My fantasy Ceylon — which had been colonized by Britain until 1948 and was known in the West mostly for its tea exports — was pictured by Bargain Paradises as an idyllic place where… Continue reading
Following up on his Ipswich fried clams post — part I of a two-part series on the historic, scenic, and all-around inviting area of Ipswich and Essex, Massachusetts — contributing writer Bob Waite now asks us to back away from the table long enough to enjoy the other sometimes devilish delights the region has to offer.
By Robert Waite
Ipswich, MA – You can have a devil of a time in Ipswich, Massachusetts. Or at least the residents apparently did back in the 1740’s.
According to local legend, a visit by a famous English fire-and-brimstone preacher, the Rev. George Whitfield, to the town’s First Congregational Church, located atop Town Hill, attracted a crowd of thousands – and a curious Satan.
Whitfield, who had no sympathy for the devil, called Satan… Continue reading
In Part I of Robert Waite’s two-part series on traveling to Vietnam, Vietnam Visit Stirs Emotions for Boomers, Bob recounted his recent visits to Hanoi and Halong Bay.
In this post, he travels to Saigon (Ho Chi Minh City) and the remarkable Cu Chi Tunnel complex dug by the Viet Cong outside the city — but much closer to it than you might imagine.
Saigon itself is a bustling city that evokes stark memories of the Vietnam War, but is also now a prime “foodie” destination and a place to drink at a bar made famous by big-name war correspondents:
By Robert Waite
Part II of a two-part series.
Ho Chi Minh City, Vietnam – The thing about name changes is that they often don’t stick. Take Mumbai, for example. The Indian national government decided that “Bombay” was… Continue reading
In this post and the next, Contributing Writer Robert Waite recounts his recent journey to Vietnam, the country that helped define a generation of baby boomers.
Forty five years after the fall of Saigon, which effectively ended the more-than-a-decade-long Vietnam War, a visit to Hanoi still stirs emotions, whether you were pro- or anti-war in the 1960s and ’70s.
Yet even as long ago as 1997, when I last visited Vietnam, the majority of Vietnamese — born after the war — seemed to hold few if any grudges against Americans.
Our roving correspondent, himself a baby boomer, delves into the war history but also the sights and experiences that make Vietnam one of the most intriguing countries to visit in Southeast Asia today.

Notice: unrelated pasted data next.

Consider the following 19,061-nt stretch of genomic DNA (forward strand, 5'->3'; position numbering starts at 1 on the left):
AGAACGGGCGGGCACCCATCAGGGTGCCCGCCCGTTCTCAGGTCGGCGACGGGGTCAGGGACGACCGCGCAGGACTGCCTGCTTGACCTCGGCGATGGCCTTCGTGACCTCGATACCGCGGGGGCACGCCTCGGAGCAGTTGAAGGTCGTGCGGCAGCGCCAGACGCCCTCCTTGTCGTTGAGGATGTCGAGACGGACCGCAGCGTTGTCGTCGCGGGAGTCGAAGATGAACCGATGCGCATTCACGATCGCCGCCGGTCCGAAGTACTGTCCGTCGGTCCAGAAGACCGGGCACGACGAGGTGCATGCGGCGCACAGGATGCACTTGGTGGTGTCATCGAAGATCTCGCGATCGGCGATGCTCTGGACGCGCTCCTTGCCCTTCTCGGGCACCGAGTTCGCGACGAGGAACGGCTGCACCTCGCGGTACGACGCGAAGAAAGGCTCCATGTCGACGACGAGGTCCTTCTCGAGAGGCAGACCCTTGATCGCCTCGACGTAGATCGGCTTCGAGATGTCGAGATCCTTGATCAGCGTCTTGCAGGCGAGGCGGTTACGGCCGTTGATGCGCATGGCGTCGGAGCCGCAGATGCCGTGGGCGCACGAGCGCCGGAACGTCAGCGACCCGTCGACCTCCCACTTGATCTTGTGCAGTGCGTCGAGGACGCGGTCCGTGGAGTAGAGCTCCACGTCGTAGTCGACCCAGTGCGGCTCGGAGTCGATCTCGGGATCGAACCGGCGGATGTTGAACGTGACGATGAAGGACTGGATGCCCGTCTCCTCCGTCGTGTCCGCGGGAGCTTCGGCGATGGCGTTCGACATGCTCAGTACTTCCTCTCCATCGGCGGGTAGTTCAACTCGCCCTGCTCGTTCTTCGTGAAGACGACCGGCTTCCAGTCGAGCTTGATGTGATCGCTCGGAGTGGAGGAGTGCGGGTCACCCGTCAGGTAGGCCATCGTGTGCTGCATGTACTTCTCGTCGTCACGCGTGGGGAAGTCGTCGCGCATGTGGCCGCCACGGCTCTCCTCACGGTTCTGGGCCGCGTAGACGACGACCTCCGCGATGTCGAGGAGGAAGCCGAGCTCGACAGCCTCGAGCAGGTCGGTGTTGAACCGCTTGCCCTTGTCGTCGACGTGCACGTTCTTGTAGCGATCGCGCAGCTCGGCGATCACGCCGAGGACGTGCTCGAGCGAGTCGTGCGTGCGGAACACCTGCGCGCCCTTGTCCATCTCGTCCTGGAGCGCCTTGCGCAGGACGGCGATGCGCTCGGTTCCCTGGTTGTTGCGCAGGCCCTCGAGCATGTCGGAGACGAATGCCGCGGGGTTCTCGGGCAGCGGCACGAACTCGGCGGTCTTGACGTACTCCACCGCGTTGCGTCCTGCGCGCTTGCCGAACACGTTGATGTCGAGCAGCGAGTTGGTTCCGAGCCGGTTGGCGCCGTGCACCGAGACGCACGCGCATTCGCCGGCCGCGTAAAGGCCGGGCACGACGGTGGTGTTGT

First up are the capital, Hanoi, and beautiful Halong… Continue reading
In the first part of this two-part series, contributing writer Robert Waite described his visit to Tikal, Guatemala, the enormous ruins of one of the world’s great archaeological wonders, which 2,000 years ago was larger than ancient Rome or Beijing.
In Part II of this series, Bob writes about his travels to another stunning Mayan archaeological site nearby — Yaxha — and finds humor and cultural insights amid the ancient pyramids.
By Robert Waite
On the morning we left Tikal we headed for Yaxha, 30 km (19 miles) to the southeast, with our new guide, Cesar Quinones.
Yaxha is Guatemala’s third largest Mayan archaeological site (after Tikal and El Mirador) and boasts 500 structures spread along a hilltop stretching about three km (two miles).
Located… Continue reading
For those planning their post-COVID travels, or who just like a good read, our roving contributing writer Robert Waite sets foot this time in the fabulous Mayan ruins of Tikal and Yaxha, which flourished two millennia ago in the jungles of what is now Guatemala.
It was the New York of its day, a massive complex complete with “skyscraper” temples, plazas, and palaces. When it seems safe to go, you may well want to add it to your future travel plans.
By Robert Waite
Tikal, Guatemala – Anyone who still buys into the myth that the Americas needed to be discovered by Columbus to be “civilized” has not wandered among the pyramids or across the expansive plazas of Tikal.
Beginning around 350 B.C. and stretching into the 5th century A.D., at a time… Continue reading